This stigma is evident in many ways. I have caught myself whispering the word “abortion” in public conversations, as if it were inappropriate language. People defend Planned Parenthood against attacks by pointing out that only 3% of their services are abortion-related and that no federal funding goes towards abortion. That may be the most effective defense in our political climate, but it implies that there is something wrong with abortion.

Abortion is a social good: society is better and happier when children are cared for and people aren’t forced to carry pregnancies they don’t want.

Children should be viewed as gifts, not as consequences we must face. Many of us believe this, but we contradict ourselves when we act like women seeking abortions who voluntarily had sex are less deserving. This current wave of anti-abortion hysteria is about punishing women and putting them in their place. It’s about telling women who have sex they should be prepared to become mothers. If they didn’t want to be a mother, well, hey, they should have kept their legs shut. And, as many women actually enjoy sex (what a surprise!) it is meant to reinforce the idea that a woman’s proper role is maternal.

If politicians wanted to actually stop abortion, everyone would have adequate contraceptive options and sex education, and we’d have a social safety net that would allow people to actually support their kids.

There is no room for gender equality in this worldview. Heterosexual women shouldn’t be asked to sacrifice their sexuality in order to have a career or financial security or simply not become a parent. Heterosexual men, unlike women, have generally not been asked to abstain from sex in order to avoid having children or maintain a career. We must eradicate this double standard in which any woman who has sex must be willing to carry a pregnancy to term. You don’t have to have been violated to be a good person seeking an abortion.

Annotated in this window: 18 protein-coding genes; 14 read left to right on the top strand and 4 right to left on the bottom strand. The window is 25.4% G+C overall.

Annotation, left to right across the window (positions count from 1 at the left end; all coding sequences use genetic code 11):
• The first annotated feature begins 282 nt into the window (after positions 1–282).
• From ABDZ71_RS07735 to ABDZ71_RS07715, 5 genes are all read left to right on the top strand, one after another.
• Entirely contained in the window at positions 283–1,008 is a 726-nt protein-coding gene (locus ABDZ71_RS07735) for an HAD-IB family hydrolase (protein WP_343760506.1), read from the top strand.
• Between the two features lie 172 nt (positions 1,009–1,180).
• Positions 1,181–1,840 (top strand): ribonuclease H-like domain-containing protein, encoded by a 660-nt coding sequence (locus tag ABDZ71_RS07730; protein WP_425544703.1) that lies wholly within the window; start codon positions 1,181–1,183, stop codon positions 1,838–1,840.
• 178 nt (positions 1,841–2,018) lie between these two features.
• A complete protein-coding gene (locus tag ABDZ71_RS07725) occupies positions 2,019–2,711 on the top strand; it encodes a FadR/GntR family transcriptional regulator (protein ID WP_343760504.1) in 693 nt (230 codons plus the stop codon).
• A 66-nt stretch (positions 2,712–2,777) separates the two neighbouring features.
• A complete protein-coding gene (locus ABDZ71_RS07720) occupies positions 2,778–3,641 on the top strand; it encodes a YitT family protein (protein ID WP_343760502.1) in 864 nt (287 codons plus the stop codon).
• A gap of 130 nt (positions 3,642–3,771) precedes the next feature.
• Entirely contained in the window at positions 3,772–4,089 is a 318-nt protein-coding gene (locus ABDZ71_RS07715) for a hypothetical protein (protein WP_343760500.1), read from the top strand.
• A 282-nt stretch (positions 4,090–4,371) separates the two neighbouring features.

When we separate women into categories like this, we are acquiescing to the misogynistic perception that there is something inherently wrong with a woman who would voluntarily have sex for the purpose of pleasure or intimacy and not of creating children. We are implying that a heterosexual woman who wants to remain childless must kiss her sex life goodbye until menopause or hope her birth control (assuming she has access to it) never fails her.

We are demanding that rape victims go before police officers and judges (who are frequently male) and properly demonstrate how nonconsensual their sex was before they can finally take control of their body, a thought that should make us all shudder: remember, we live in a world that likes to draw distinctions between different types of rape, using scholarly terms such as “rape-rape” and “legitimate rape.” Also, remember that a world that shames women for having consensual sex will never be a world that takes rape victims seriously, because that’s the type of world that likes to ask questions like “what was she wearing?” and “had she slept with him before?”

This current assault on reproductive rights is out of control, and is buttressed by the notion that there is something shameful and wrong with women having sex. We therefore cannot make concessions in our language. We cannot continue to be complacent with the shaming of ordinary women seeking abortions. If we believe that all women (no matter where they live, how much money they have, or how they became pregnant) deserve access to abortion, our words must reflect that.

*Author’s Note: Not all people seeking abortions are women, (for example, trans men seek abortions), but this piece following the national dialogue focuses on women.




Author: Olivia P. Rich 

Editor: Renée Picard

Image: Wiki Commons